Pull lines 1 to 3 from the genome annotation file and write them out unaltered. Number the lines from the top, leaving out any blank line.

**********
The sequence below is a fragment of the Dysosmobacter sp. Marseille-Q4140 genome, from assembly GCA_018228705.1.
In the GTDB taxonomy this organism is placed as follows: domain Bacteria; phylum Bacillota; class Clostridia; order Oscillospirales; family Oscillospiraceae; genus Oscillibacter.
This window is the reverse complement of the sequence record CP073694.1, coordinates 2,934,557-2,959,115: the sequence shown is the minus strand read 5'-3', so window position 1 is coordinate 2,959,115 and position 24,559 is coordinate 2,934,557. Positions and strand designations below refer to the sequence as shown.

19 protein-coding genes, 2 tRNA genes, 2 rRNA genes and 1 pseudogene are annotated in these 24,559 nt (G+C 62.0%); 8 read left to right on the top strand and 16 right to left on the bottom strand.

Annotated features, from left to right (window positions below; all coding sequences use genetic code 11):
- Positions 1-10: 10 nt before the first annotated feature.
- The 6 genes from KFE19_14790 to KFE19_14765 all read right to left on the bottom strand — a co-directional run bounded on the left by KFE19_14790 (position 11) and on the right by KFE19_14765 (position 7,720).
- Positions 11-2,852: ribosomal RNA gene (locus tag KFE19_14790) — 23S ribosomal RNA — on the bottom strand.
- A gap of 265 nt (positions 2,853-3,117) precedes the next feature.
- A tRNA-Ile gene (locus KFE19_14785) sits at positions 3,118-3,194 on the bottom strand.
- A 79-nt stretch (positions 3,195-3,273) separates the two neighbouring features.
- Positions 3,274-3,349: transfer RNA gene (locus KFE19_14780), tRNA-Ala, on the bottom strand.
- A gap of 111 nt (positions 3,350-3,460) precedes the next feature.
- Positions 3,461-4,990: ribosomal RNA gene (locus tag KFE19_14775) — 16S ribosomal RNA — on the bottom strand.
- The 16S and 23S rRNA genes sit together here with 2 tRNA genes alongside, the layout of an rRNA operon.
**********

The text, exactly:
The sequence below is a fragment of the Dysosmobacter sp. Marseille-Q4140 genome, from assembly GCA_018228705.1.
In the GTDB taxonomy this organism is placed as follows: domain Bacteria; phylum Bacillota; class Clostridia; order Oscillospirales; family Oscillospiraceae; genus Oscillibacter.
This window is the reverse complement of the sequence record CP073694.1, coordinates 2,934,557-2,959,115: the sequence shown is the minus strand read 5'-3', so window position 1 is coordinate 2,959,115 and position 24,559 is coordinate 2,934,557. Positions and strand designations below refer to the sequence as shown.